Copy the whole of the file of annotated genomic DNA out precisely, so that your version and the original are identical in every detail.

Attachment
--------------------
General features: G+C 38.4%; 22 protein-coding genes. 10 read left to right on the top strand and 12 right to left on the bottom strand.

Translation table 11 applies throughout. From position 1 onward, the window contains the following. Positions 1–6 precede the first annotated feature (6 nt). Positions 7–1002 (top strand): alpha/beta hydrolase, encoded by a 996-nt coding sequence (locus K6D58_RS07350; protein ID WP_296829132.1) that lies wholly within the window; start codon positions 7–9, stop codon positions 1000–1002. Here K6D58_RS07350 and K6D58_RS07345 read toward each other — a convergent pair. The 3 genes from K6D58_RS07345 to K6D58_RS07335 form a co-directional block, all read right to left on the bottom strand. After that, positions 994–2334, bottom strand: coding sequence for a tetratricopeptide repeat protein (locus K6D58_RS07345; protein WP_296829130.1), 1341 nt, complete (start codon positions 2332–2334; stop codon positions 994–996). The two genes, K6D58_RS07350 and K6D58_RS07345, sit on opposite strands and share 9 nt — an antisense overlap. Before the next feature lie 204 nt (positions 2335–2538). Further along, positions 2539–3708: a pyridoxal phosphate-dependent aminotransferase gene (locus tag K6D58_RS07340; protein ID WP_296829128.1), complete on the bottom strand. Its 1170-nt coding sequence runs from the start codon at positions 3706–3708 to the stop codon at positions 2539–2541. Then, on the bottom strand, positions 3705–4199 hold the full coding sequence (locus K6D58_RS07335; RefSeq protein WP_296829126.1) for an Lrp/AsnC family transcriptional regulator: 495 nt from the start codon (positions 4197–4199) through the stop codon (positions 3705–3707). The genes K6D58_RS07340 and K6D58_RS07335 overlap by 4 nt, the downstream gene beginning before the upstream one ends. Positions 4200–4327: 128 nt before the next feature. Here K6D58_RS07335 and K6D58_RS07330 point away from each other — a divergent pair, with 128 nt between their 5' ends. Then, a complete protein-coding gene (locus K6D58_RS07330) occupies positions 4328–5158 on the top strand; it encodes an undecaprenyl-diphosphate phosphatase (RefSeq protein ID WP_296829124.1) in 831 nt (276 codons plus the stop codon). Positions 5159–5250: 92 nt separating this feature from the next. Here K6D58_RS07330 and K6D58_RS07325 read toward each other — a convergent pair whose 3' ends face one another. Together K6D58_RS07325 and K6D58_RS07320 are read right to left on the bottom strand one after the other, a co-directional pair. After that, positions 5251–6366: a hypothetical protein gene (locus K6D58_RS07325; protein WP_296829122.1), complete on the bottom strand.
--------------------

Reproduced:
General features: G+C 38.4%; 22 protein-coding genes. 10 read left to right on the top strand and 12 right to left on the bottom strand.

Translation table 11 applies throughout. From position 1 onward, the window contains the following. Positions 1–6 precede the first annotated feature (6 nt). Positions 7–1002 (top strand): alpha/beta hydrolase, encoded by a 996-nt coding sequence (locus K6D58_RS07350; protein ID WP_296829132.1) that lies wholly within the window; start codon positions 7–9, stop codon positions 1000–1002. Here K6D58_RS07350 and K6D58_RS07345 read toward each other — a convergent pair. The 3 genes from K6D58_RS07345 to K6D58_RS07335 form a co-directional block, all read right to left on the bottom strand. After that, positions 994–2334, bottom strand: coding sequence for a tetratricopeptide repeat protein (locus K6D58_RS07345; protein WP_296829130.1), 1341 nt, complete (start codon positions 2332–2334; stop codon positions 994–996). The two genes, K6D58_RS07350 and K6D58_RS07345, sit on opposite strands and share 9 nt — an antisense overlap. Before the next feature lie 204 nt (positions 2335–2538). Further along, positions 2539–3708: a pyridoxal phosphate-dependent aminotransferase gene (locus tag K6D58_RS07340; protein ID WP_296829128.1), complete on the bottom strand. Its 1170-nt coding sequence runs from the start codon at positions 3706–3708 to the stop codon at positions 2539–2541. Then, on the bottom strand, positions 3705–4199 hold the full coding sequence (locus K6D58_RS07335; RefSeq protein WP_296829126.1) for an Lrp/AsnC family transcriptional regulator: 495 nt from the start codon (positions 4197–4199) through the stop codon (positions 3705–3707). The genes K6D58_RS07340 and K6D58_RS07335 overlap by 4 nt, the downstream gene beginning before the upstream one ends. Positions 4200–4327: 128 nt before the next feature. Here K6D58_RS07335 and K6D58_RS07330 point away from each other — a divergent pair, with 128 nt between their 5' ends. Then, a complete protein-coding gene (locus K6D58_RS07330) occupies positions 4328–5158 on the top strand; it encodes an undecaprenyl-diphosphate phosphatase (RefSeq protein ID WP_296829124.1) in 831 nt (276 codons plus the stop codon). Positions 5159–5250: 92 nt separating this feature from the next. Here K6D58_RS07330 and K6D58_RS07325 read toward each other — a convergent pair whose 3' ends face one another. Together K6D58_RS07325 and K6D58_RS07320 are read right to left on the bottom strand one after the other, a co-directional pair. After that, positions 5251–6366: a hypothetical protein gene (locus K6D58_RS07325; protein WP_296829122.1), complete on the bottom strand.